I have always thought that the gospel accounts that point to the identity of Jesus as Christ, God’s anointed person, God with us, lay down three markers. As Jesus comes with the crowds of people to the River Jordan, to identify with them in Baptism by John, he is saying by his action that he is son of a man, human like us. In unison with this the writers gospel record God’s words, this is my Son, my beloved. Finally, Resurrection and Ascension confirm all that has gone before. Midway in the whole narrative of Jesus life, between these other events, is placed an account of the Transfiguration. Jesus has gone up a mountain with some of his disciples. Matthew 17: 2 says, ‘he was transfigured before them, and his face shone like the sun, and his clothes became dazzling white’. This hymn starts at this point: 1 Much brighter than a thousand suns, the source of life, eternal grace; light of the cosmos and this world now shining from a saviour's face. Upon the mountain's towering height they saw transfiguration's light. 2 This man, this Jesus, they had known, who called them once by Galilee, now stood upon the mountaintop, he seemed exalted, shining, free. Disciples caught in stark surprise had shielded dazzled, blinded eyes. 3 Free of the bonds of human life and distanced by some greater power, a strange yet mystic harmony joined earth and heaven in this hour. It seemed that God was very near, inspiring awe, dispelling fear. 4 The height of love, the depth of grace, the dazzling birth of something new, a supernova magnified, a stunning, startling, shining view, for God affirmed Christ's human worth illuminating all the earth. Andrew E Pratt (born 1948) Words © 2012 Stainer & Bell Ltd, London, England firstname.lastname@example.org . Please include any reproduction for local church use on your CCL Licence returns. All wider and any commercial use requires prior application to Stainer & Bell Ltd Metre: 8 8 8 8 8 8 Tunes: ABINGDON; SAGINA An old hymn, that many may know: ‘Stay, Master, stay upon this heavenly hill’, concludes the event, for the story goes on and after this height of exaltation as we return to what was normal. A message for us all perhaps… No, saith the Lord, the hour is past, we go; Our home, our life, our duties lie below. While here we kneel upon the mount of prayer, The plough lies waiting in the furrow there. Here we sought God that we might know his will; There we must do it, serve him, seek him still. (Samuel Greg, 1804-1876)
Discipleship, justice and mercy – a hymn
This last week some of us have remembered Jesus being presented in the temple. Soon our readings turn to the calling of disciples. We follow in their footsteps. As we do we are presented, not just with things we should believe, but how we live, the values we should hold.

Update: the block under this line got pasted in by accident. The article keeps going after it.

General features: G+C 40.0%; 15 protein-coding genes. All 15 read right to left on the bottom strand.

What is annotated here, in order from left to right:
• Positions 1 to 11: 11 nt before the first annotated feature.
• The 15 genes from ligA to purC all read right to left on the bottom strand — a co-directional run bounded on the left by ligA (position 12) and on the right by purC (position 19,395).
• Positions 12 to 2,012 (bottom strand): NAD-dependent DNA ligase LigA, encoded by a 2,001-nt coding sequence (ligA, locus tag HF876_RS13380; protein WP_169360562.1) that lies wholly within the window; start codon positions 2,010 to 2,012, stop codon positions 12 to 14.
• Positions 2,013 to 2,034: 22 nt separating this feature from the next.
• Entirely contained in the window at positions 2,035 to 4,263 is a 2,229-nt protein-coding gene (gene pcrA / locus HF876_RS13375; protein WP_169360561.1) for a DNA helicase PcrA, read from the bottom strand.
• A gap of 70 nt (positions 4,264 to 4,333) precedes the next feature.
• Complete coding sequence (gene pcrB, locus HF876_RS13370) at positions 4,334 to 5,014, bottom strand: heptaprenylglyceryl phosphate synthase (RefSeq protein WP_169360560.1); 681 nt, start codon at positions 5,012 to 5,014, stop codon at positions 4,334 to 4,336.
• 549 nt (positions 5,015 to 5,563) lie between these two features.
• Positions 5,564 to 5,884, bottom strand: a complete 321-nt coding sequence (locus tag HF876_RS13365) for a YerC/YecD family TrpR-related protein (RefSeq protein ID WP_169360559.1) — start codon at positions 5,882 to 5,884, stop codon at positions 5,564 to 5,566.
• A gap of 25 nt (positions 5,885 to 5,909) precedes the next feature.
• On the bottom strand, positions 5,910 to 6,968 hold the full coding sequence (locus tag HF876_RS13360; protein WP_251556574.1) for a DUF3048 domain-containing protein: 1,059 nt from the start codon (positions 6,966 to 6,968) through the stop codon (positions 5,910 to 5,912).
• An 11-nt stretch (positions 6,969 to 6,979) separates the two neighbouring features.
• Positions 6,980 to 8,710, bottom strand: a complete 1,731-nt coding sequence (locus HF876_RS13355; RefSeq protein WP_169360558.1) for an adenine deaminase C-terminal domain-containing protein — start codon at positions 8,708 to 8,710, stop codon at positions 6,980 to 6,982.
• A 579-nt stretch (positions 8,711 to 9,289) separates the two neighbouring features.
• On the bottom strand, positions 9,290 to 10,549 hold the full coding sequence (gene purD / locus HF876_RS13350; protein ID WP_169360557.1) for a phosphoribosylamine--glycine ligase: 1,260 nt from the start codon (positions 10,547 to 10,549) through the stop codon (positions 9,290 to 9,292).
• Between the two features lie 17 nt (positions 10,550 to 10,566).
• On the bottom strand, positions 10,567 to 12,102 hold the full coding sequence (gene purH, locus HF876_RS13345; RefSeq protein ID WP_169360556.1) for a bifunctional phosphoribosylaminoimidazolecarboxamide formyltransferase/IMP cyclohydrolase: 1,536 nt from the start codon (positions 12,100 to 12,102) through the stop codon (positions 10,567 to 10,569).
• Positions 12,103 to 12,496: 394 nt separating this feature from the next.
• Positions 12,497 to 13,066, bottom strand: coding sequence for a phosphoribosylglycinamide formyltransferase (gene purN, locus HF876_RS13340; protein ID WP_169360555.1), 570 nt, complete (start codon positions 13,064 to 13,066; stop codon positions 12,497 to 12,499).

1 God's commandments link together justice, mercy, love and grace; elements to guide the framing of our laws within this place. Yet the laws and legal judgments that we form through human thought, all too easily diminish values that the Christ had sought.
2 As we follow in his footsteps as disciples, let us find, ways to live in peace together, ways that bring God's grace to mind; ways of gracious peaceful living, that might spread throughout the earth, ways of God's audacious giving: let the spirit find new birth.
Andrew E Pratt (born 1948) Words © 2015 Stainer & Bell Ltd, London, England email@example.com . Please include any reproduction for local church use on your CCL Licence returns. All wider and any commercial use requires prior application to Stainer & Bell Ltd
Metre: 8 7 8 7 D Tune: BETHANY (Smart)
Up! Up and away! – Ascension Hymn
Up! Up and away! Was it really that crazy?
Seems too much like magic, so hard to believe.
His ministry ended. The cross was behind him.
Disciples commissioned, so much to receive.
The Spirit was coming, the mission beginning,
the world was their parish to love and to hold.
Disciples went on in the strength of that Spirit,
a Spirit of power to inspire and enfold.
But that would come later, for now they were waiting,
in hiding, reflecting on all they had seen;
on all Jesus taught them, in words and through wonders,
in all they had heard, of whom Jesus had been.
This Jesus had promised, had challenged, encouraged,
had offered them peace that the world could not give.
And soon all the earth would be spun on it’s axis,
and we share that Spirit, in Christ we will live!
Andrew Pratt (born 1948)
Words © 2011 Stainer & Bell Ltd, London, England, http://www.stainer.co.uk.
Please include any reproduction for local church use on your CCL Licence returns. All wider and any commercial use requires prior application to Stainer & Bell Ltd.
Tune: STREETS OF LAREDO
Metre: 12 11 12 11
As published in The Seed – http://www.seedresources.com <http://www.seedresources.com>